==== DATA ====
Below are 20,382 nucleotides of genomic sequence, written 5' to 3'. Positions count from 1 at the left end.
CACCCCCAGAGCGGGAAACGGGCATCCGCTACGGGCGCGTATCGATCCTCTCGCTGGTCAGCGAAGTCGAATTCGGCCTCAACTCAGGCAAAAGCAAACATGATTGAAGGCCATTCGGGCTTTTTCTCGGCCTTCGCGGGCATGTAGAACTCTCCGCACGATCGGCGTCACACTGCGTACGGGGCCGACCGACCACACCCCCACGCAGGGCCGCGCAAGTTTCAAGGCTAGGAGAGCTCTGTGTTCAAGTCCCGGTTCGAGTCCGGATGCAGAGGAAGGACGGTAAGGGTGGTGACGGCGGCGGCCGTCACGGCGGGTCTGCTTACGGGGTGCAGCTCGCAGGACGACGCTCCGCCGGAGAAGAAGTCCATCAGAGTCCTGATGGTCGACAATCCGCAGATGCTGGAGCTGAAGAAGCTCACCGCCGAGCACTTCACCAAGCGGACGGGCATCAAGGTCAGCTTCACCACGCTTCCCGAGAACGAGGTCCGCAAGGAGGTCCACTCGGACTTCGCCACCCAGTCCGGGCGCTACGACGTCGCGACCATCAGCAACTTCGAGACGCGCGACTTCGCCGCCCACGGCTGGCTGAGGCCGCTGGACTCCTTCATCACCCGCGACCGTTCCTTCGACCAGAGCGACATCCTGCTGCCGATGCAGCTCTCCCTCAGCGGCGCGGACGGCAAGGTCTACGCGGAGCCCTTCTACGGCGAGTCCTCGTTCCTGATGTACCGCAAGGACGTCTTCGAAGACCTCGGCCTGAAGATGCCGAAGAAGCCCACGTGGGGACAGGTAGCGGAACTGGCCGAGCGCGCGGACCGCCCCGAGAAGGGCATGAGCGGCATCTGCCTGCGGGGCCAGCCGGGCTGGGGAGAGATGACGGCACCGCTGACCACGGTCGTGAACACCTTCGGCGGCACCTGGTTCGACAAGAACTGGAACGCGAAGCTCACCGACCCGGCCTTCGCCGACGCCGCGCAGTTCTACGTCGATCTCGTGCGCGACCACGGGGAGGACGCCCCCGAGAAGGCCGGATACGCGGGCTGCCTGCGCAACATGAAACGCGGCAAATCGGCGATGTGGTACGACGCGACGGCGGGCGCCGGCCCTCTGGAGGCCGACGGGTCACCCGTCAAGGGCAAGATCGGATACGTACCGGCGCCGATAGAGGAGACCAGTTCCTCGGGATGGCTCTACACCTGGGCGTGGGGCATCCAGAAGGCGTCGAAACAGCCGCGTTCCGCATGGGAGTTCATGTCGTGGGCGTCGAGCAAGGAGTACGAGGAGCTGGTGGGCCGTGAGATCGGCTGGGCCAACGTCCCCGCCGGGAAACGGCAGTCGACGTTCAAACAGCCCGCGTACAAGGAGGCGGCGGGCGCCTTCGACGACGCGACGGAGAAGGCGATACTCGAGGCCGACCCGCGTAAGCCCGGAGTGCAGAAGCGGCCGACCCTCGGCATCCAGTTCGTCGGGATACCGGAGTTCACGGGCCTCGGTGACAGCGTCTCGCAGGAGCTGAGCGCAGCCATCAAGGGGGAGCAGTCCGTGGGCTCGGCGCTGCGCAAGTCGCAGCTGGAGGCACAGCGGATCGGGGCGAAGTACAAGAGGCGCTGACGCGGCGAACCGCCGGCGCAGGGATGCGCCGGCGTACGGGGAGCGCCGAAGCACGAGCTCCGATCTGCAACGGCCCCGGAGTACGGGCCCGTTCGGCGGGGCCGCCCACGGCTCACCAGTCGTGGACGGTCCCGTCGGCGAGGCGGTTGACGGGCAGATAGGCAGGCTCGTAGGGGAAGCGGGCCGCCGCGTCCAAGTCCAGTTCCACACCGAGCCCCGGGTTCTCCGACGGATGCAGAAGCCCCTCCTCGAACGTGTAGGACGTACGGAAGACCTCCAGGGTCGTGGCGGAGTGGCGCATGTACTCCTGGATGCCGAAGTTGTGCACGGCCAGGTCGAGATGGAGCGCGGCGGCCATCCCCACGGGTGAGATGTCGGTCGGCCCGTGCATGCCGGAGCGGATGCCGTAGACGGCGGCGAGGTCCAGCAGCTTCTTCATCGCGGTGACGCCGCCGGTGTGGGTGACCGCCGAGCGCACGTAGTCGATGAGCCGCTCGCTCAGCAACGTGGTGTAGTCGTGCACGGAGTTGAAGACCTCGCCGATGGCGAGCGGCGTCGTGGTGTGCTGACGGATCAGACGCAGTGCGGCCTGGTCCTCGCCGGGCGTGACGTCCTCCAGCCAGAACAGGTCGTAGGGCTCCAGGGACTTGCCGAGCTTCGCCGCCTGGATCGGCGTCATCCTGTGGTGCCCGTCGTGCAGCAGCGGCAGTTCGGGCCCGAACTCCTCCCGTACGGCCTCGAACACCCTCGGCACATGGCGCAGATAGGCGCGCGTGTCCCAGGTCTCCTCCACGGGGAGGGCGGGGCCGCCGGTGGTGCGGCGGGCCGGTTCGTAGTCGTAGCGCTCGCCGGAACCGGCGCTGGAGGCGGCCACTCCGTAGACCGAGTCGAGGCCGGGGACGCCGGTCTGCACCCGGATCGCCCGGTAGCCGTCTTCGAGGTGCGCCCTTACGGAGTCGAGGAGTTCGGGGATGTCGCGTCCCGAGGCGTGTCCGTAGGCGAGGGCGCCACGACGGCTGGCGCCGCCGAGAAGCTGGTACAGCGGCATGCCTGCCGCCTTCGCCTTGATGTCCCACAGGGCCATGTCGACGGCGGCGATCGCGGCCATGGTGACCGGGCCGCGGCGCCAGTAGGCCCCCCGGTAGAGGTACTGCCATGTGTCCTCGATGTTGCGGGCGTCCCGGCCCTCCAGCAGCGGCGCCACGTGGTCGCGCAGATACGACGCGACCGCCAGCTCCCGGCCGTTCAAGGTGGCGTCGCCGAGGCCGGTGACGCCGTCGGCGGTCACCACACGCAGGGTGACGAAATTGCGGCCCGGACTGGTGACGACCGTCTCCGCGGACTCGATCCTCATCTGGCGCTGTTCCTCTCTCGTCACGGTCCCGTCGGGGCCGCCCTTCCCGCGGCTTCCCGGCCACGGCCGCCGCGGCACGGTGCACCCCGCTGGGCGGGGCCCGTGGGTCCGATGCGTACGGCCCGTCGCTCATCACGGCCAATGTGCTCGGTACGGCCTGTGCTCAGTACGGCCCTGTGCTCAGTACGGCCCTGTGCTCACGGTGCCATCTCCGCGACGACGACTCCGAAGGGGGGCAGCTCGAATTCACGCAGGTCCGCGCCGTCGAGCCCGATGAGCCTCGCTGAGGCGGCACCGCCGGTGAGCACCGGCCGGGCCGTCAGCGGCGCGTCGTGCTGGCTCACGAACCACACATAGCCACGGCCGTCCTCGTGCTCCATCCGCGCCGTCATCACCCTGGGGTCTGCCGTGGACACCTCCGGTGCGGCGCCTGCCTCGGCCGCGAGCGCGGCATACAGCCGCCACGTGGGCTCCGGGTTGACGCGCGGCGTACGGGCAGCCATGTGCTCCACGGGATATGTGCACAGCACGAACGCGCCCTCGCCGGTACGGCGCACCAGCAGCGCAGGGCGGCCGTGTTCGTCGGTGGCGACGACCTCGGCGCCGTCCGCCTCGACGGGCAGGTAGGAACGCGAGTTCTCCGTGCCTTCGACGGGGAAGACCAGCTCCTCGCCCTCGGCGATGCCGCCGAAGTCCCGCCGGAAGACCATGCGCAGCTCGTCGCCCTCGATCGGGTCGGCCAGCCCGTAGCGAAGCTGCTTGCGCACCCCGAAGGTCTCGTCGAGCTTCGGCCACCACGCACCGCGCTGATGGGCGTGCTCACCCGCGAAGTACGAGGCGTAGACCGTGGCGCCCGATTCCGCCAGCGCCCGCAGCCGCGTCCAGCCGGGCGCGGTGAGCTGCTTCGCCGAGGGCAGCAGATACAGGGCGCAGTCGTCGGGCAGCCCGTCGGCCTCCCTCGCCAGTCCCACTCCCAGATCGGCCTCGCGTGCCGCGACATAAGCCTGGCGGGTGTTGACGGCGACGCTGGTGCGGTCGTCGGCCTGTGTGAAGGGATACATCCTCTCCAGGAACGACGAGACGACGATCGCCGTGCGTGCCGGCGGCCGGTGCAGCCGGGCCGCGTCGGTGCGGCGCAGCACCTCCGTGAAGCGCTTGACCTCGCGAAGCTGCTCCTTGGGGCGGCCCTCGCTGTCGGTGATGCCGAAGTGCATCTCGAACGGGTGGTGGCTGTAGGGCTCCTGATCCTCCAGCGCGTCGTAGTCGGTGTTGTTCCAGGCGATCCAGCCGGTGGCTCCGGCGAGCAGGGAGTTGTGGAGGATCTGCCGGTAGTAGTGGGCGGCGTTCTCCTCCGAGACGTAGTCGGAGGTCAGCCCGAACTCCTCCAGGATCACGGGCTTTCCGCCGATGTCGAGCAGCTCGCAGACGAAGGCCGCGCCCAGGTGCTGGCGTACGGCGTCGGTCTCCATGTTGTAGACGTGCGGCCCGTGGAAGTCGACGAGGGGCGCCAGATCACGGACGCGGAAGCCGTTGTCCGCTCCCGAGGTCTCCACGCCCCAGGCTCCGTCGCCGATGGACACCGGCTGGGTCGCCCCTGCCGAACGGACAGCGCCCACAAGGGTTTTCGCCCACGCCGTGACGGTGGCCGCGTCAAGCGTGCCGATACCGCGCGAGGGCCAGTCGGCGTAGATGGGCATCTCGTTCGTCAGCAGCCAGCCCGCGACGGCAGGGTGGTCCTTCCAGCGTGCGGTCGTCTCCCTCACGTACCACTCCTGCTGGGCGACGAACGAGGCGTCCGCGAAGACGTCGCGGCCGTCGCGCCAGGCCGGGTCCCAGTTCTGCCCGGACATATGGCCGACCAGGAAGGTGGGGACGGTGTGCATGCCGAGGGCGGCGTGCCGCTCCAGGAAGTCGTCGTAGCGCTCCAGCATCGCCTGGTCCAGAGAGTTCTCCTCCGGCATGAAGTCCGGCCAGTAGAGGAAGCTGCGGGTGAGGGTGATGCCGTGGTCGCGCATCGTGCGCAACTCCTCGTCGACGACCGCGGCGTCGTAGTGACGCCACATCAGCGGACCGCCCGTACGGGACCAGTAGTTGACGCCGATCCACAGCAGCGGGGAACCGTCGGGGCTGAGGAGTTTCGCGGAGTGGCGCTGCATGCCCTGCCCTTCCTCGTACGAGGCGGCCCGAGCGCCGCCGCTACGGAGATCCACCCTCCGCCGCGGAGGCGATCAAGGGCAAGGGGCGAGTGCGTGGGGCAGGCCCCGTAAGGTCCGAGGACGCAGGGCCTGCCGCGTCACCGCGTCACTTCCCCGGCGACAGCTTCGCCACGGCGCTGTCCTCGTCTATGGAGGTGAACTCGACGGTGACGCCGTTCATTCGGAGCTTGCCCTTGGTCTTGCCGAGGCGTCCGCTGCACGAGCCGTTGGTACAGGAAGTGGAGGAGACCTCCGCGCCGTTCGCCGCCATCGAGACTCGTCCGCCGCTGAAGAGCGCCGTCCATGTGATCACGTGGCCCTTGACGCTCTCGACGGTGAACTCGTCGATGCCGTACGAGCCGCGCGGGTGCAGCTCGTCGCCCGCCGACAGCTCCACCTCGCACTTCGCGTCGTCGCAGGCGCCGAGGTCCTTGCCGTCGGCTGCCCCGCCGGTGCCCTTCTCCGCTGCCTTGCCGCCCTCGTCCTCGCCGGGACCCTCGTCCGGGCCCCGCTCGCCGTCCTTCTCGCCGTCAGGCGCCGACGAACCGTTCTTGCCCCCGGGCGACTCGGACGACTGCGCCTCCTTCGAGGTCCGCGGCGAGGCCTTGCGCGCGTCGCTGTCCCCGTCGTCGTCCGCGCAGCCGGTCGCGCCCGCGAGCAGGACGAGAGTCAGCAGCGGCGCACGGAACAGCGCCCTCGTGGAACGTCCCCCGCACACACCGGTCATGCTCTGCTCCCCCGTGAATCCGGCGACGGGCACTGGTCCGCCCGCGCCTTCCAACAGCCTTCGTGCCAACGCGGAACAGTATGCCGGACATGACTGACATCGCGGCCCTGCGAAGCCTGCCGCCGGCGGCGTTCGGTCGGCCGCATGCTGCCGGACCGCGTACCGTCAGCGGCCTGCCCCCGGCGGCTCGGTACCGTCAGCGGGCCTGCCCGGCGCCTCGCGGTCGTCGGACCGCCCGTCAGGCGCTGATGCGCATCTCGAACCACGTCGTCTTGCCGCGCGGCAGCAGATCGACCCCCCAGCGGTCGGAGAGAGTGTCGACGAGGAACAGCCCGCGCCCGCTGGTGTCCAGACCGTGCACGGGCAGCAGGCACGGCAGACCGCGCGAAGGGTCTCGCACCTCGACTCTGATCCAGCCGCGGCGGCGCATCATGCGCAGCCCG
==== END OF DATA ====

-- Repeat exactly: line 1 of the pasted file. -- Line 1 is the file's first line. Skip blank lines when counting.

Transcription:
Below are 20,382 nucleotides of genomic sequence, written 5' to 3'. Positions count from 1 at the left end.